Staff writer Karen Papazian sat down with Cornell volleyball senior Kiley McPeek to talk about everything from what makes this year’s team special to her time in Turkey during the attempted coup in 2016.
This transcript has been modified for content and clarity.
1. When did you realize that you’d want to pursue Volleyball at the college level?
I made my junior varsity team as a freshman and this was when I realized I may actually be okay at this sport and that I should try looking to see how long I could play it. I had started playing volleyball in middle school because it’s a hard sport to play when you’re little. I played club and competed at that level during my high school career. I stopped playing softball to start playing volleyball full time and started my recruiting process then.
2. What made Cornell stand out the most to you?
Cornell has been in my family for a really long time. I’ve had 10 family members who came here, including my parents, grandparents and sister. I think what really sold me on Cornell was the fact that I could study at such a high level and play a Division I sport all in the same place. Academics were really important to me, which is why I thought Cornell kind of fit the bill for both of those. I also really love the coaches and the players here so that definitely sold me.
3. What stands out about this year’s team compared to past Cornell teams you played on?
One big thing that jumps out to me is the experience that we have this year. In the past, we’ve had really young teams with a lot of freshmen and sophomores on the court. This year we have a lot of upperclassmen on the court leading the team, many having a lot of experience.
4. Do you see yourself as a superstitious person? Have you ever had any pre-game rituals?
Oh yeah, a 100 percent. Before every game, I do the same visualization every time. I also get very superstitious about my ponytails. I have my one lucky ponytail that I must always use. I also have this breast cancer ponytail that I always wear. I’ve had a lot of people in my family who had breast cancer, so I try and wear it during games to represent them as well.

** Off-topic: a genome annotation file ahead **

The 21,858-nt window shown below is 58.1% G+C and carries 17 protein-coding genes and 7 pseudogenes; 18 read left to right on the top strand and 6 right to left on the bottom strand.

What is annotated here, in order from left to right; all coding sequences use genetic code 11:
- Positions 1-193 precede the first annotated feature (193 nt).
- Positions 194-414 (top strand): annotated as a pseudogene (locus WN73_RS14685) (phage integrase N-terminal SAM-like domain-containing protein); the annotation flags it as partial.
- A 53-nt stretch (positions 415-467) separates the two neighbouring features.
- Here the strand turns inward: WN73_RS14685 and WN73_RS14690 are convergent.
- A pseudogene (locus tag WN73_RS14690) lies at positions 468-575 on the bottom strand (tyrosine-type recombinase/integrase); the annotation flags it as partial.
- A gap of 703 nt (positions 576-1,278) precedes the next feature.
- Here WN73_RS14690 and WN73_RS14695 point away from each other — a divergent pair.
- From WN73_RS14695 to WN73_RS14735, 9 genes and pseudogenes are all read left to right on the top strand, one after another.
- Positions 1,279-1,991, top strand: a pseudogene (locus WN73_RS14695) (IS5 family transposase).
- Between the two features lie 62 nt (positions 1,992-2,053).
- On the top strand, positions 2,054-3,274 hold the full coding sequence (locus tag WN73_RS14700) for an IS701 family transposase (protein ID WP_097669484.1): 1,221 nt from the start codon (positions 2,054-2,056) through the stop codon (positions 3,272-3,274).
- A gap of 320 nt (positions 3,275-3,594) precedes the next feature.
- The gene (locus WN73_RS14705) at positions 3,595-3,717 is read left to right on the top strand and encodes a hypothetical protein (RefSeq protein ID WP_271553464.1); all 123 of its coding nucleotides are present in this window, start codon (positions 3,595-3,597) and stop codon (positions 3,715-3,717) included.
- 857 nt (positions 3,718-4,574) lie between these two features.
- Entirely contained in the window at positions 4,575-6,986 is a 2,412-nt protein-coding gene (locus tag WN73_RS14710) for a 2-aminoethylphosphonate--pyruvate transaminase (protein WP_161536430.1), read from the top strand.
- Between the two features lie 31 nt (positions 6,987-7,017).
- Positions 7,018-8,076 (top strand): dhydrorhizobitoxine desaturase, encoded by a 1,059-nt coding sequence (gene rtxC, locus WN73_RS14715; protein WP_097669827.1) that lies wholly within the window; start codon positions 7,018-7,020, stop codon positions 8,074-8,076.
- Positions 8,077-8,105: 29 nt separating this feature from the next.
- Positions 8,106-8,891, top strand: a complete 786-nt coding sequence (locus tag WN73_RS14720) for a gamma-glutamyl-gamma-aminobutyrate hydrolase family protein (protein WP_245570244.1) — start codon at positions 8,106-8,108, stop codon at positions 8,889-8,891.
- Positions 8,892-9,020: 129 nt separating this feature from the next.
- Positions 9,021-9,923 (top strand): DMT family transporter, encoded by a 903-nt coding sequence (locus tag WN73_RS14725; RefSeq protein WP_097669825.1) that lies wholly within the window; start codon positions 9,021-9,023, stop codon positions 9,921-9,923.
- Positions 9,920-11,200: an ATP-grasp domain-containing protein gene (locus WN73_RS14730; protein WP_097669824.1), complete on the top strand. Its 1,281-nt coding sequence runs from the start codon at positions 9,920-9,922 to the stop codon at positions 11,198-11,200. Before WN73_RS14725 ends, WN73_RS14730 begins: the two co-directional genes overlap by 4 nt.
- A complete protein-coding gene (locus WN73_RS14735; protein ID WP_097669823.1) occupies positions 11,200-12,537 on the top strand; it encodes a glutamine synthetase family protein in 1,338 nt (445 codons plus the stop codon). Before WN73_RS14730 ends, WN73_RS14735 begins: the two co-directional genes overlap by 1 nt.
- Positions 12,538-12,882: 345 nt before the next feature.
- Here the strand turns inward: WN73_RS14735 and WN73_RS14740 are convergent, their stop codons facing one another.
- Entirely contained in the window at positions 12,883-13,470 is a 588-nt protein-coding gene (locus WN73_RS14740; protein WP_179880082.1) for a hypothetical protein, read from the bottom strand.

5. Who has been your biggest inspiration?
I would say my mom. She started her own company when I was really little and has been able to both start a company from the ground up and raise [our family] our whole lives. My mom has been a role model to me showing me that you can do it all. I feel as though that has helped me at Cornell too because it’s hard to be a student-athlete sometimes. You consistently have a ton of work and prelims and need to find time to get everything done. She has shown me that you can do it all and that you can be successful at multiple things.
6. I heard that you were in Turkey when the [attempted] coup occurred in 2016. Can you tell us about your experience going through that?
I actually went for an internship experience. I was with another Cornellian in AEM, and we were there with a Cornell alumnus who owns his own company called Tedi Discount Tekstil. We got to do a rotational program with his company where we worked directly under him but also got to see a lot of different areas of the company. We got to see the company’s buyers, suppliers and warehouses. It was a really cool experience.
[The alumnus] took us under his wing while showing us around Turkey at the same time. I got to experience what it’s like to be in a country that’s definitely very different from the United States, and [was able to see] how businesses are run there. I was also able to learn a little bit of Turkish, which I never thought I would know in my whole life.